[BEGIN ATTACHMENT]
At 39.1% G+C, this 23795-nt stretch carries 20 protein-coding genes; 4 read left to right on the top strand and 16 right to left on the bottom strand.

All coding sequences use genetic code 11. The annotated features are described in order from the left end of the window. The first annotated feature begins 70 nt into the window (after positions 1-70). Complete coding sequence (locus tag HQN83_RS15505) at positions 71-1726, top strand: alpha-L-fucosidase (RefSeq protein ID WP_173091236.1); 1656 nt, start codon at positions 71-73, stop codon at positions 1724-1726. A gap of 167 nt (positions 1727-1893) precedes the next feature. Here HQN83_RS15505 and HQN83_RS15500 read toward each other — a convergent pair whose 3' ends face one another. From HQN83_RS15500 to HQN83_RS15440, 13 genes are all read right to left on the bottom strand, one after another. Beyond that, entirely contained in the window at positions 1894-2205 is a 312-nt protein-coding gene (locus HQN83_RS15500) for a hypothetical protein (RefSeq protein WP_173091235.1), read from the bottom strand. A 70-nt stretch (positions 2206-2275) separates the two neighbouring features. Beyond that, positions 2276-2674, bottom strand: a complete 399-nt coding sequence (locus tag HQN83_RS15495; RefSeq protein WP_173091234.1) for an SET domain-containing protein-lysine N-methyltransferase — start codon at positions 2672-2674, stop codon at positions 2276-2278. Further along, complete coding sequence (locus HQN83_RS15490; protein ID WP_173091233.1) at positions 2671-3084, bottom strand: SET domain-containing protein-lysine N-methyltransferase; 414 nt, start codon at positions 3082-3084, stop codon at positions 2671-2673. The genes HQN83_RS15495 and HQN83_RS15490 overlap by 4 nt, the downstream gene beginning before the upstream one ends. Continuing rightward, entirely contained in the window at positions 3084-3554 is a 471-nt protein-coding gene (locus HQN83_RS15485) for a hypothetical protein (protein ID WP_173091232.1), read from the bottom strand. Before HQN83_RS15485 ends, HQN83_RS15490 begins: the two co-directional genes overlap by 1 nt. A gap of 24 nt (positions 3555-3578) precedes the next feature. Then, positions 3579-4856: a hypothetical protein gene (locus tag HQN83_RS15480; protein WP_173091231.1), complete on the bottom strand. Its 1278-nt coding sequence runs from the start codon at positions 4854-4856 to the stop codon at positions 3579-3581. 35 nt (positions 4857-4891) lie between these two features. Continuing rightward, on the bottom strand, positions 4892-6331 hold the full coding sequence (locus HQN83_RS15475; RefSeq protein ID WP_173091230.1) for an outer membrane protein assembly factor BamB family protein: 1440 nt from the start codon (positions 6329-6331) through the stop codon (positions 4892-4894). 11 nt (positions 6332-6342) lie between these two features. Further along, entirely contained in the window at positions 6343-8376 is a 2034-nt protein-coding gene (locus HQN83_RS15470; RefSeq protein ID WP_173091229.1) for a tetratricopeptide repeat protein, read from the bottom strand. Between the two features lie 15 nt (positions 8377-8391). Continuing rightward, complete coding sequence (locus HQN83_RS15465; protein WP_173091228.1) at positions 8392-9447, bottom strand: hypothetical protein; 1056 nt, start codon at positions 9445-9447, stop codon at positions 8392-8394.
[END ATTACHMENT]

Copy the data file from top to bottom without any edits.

At 39.1% G+C, this 23795-nt stretch carries 20 protein-coding genes; 4 read left to right on the top strand and 16 right to left on the bottom strand.

All coding sequences use genetic code 11. The annotated features are described in order from the left end of the window. The first annotated feature begins 70 nt into the window (after positions 1-70). Complete coding sequence (locus tag HQN83_RS15505) at positions 71-1726, top strand: alpha-L-fucosidase (RefSeq protein ID WP_173091236.1); 1656 nt, start codon at positions 71-73, stop codon at positions 1724-1726. A gap of 167 nt (positions 1727-1893) precedes the next feature. Here HQN83_RS15505 and HQN83_RS15500 read toward each other — a convergent pair whose 3' ends face one another. From HQN83_RS15500 to HQN83_RS15440, 13 genes are all read right to left on the bottom strand, one after another. Beyond that, entirely contained in the window at positions 1894-2205 is a 312-nt protein-coding gene (locus HQN83_RS15500) for a hypothetical protein (RefSeq protein WP_173091235.1), read from the bottom strand. A 70-nt stretch (positions 2206-2275) separates the two neighbouring features. Beyond that, positions 2276-2674, bottom strand: a complete 399-nt coding sequence (locus tag HQN83_RS15495; RefSeq protein WP_173091234.1) for an SET domain-containing protein-lysine N-methyltransferase — start codon at positions 2672-2674, stop codon at positions 2276-2278. Further along, complete coding sequence (locus HQN83_RS15490; protein ID WP_173091233.1) at positions 2671-3084, bottom strand: SET domain-containing protein-lysine N-methyltransferase; 414 nt, start codon at positions 3082-3084, stop codon at positions 2671-2673. The genes HQN83_RS15495 and HQN83_RS15490 overlap by 4 nt, the downstream gene beginning before the upstream one ends. Continuing rightward, entirely contained in the window at positions 3084-3554 is a 471-nt protein-coding gene (locus HQN83_RS15485) for a hypothetical protein (protein ID WP_173091232.1), read from the bottom strand. Before HQN83_RS15485 ends, HQN83_RS15490 begins: the two co-directional genes overlap by 1 nt. A gap of 24 nt (positions 3555-3578) precedes the next feature. Then, positions 3579-4856: a hypothetical protein gene (locus tag HQN83_RS15480; protein WP_173091231.1), complete on the bottom strand. Its 1278-nt coding sequence runs from the start codon at positions 4854-4856 to the stop codon at positions 3579-3581. 35 nt (positions 4857-4891) lie between these two features. Continuing rightward, on the bottom strand, positions 4892-6331 hold the full coding sequence (locus HQN83_RS15475; RefSeq protein ID WP_173091230.1) for an outer membrane protein assembly factor BamB family protein: 1440 nt from the start codon (positions 6329-6331) through the stop codon (positions 4892-4894). 11 nt (positions 6332-6342) lie between these two features. Further along, entirely contained in the window at positions 6343-8376 is a 2034-nt protein-coding gene (locus HQN83_RS15470; RefSeq protein ID WP_173091229.1) for a tetratricopeptide repeat protein, read from the bottom strand. Between the two features lie 15 nt (positions 8377-8391). Continuing rightward, complete coding sequence (locus HQN83_RS15465; protein WP_173091228.1) at positions 8392-9447, bottom strand: hypothetical protein; 1056 nt, start codon at positions 9445-9447, stop codon at positions 8392-8394.